Skip to main content

somber city?

We're in Chicago--with no periods, semicolons, or colons on this netbook--but we're here, at the Association for Business Communications Conference, hobnobbing with the B-School and Communications crowd, perhaps unlike creative writers, they can discern a career path in the near and far terms, so now I feel like a paragraph from Jean-Philippe Toussaint's Camera, stopping with commas, and then moving on, it's life in windy weather, indeed

but i wanted to drift back to the bit of Saul Bellow quoted by Fred Exley, the "somber city" of Augie's first paragraph if I'm not mistaken, and truth be told, I've read four or five Bellow novels but not that one and yet I think of it a lot, think of reading it, own it in fine trade paper, and have already named a central character in a future novel Auggie in recognition of Bellow's fellow and also the Harvey Keitel cigar-store photographer in Paul Auster and Wayne Wang's Smoke

But back to Chicago--is it a somber city? it certainly is a windy one, so much so that our flight was delayed three hours due to strong gusts and then receiving luggage straight from the plane, outside on the runway became an exercise in survival of the most sensibly dressed, and it helped if you hid behind the other passengers and let their bodies break the wind (so to speak)

Chicago hasn't seemed so somber, it's seemed cold, and we haven't really been very far from the hotel, just one trip to Chinatown, which seemed quite empty, and this could be due to the economy or the cold although there were people inside the restaurants, we were told by the concierge to take a taxi because they don't want guests walking by the government housing on the way to Chinatown, a "for your own safety" kind of thing, so we passed the projects in a taxi minivan (seeing more of those for whatever reason), and we saw some people but neither the buildings nor the citizens looked particularly somber although at the restaurant, Old Sze Chuan, it was more or less, "first to knock, first admitted"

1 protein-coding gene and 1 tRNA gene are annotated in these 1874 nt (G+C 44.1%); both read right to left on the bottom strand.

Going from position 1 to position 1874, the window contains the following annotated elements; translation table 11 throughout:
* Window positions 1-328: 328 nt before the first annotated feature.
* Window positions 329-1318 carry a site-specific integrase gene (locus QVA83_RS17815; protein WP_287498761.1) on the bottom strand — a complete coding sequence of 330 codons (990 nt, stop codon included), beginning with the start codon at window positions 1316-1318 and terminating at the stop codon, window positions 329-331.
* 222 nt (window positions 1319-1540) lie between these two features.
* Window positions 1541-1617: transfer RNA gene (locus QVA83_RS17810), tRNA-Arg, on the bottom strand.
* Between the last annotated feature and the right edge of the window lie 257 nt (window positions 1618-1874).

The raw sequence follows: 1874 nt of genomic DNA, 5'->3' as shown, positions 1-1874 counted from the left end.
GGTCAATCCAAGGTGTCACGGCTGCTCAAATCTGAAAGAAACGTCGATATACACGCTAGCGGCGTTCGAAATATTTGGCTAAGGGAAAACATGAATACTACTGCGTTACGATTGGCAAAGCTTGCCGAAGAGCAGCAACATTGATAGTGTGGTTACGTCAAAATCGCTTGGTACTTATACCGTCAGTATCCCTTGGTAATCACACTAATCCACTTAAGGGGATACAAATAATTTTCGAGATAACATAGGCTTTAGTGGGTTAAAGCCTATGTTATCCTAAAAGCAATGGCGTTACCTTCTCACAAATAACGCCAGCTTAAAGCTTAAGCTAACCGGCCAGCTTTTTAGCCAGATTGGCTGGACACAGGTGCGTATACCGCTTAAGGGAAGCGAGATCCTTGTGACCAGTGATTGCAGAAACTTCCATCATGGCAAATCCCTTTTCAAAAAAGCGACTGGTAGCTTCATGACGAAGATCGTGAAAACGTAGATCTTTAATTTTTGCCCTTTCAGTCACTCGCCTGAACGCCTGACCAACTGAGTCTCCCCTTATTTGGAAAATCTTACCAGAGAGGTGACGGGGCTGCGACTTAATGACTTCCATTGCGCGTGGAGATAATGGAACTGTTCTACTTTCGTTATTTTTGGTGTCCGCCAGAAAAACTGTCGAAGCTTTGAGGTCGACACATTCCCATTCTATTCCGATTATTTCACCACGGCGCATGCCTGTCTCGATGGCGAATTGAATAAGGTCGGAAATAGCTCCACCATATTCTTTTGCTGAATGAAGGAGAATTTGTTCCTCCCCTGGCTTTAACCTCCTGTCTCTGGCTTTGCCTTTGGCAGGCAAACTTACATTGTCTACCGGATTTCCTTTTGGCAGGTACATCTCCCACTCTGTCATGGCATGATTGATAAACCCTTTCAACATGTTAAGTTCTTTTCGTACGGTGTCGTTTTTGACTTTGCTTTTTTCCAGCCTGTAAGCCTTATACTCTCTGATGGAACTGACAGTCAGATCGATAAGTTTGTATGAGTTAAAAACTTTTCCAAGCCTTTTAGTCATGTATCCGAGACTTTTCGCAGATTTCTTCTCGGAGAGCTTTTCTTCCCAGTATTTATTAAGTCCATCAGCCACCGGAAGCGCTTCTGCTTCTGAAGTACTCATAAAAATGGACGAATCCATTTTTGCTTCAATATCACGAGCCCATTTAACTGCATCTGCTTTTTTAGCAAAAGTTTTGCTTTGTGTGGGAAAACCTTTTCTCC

OK, maybe we gather more data and report back later, we're hoping to see University of Chicago later and will report back on the ghosts of Bloom and Bellow if such are seen preparing for their Halloween spooking

PS--amazon recently notified me that bellow's letters are available there at discount

Comments

Popular posts from this blog

Top Ten Russian Novels!

L.U.S.K. is excited to feature a guest post from Aisha O'Connor-Fratus, writer, editor, parent, and blogger at Hell's Domestic Backside. Enjoy this list of Aisha's ten favorite Russian novels:
1. Anna Karenina (Lev Tolstoy, 1873 to 1877). Anna is rich and bored. Anna hates the way her husband chews his food. Count Vronsky—played by Christopher Reeve, so handsome) sweeps Anna off her feet! But things do not end well for Anna.
2. The Brothers Karamazov (Fyodor Dostoevsky, 1880). Not about a traveling circus acrobatic troupe. Its sweeping explorations of God, free agency, and morality are timeless and haunting. My favorite part is Ivan’s reciting of the poem “The Grand Inquisitor” in which Christ is resurrected during the Spanish Inquisition.
3. Crime and Punishment (Dostoevsky, 1866). Life-long graduate student Rodion Raskolnikov tries to justify an unspeakably immoral act with eugenics and hey—a guy needs to eat.
4. Rudin (Ivan Turgenev, 1856). Dmitry Rudin talks the talk, but…

The Writing Life Starring Iain Levison

Iain Levison's Dog Eats Dog was published in October, 2008 by Bitter Lemon Press and his even newer novel How to Rob an Armored Car will be published by Soho Press in October, 2009. Back in '00 or so, L.U.S.K. first discovered Levison's A Working Stiff's Manifesto in hardcover with its original subtitle, "Confessions of a Wage Slave." That memoir established Levison's scalding wit and ability to hold the attention of an ever-tweeting audience. It was later released as a trade paperback with a supercharged second subtitle, and Levison has managed to survive, publish, and publish again. With long-terms roots in Scotland and Philadelphia, Levison currently resides in Raleigh, North Carolina where he commits literature and carpentry as much as he can.

USK: When did you first know you wanted to be a writer and when did you first identify as a writer?
IL: Writing is the only thing I've ever been any good at. Well, the only legal thing. Early on, I realized t…

Auggie's Revenge: Reviews, Interviews, and Excerpts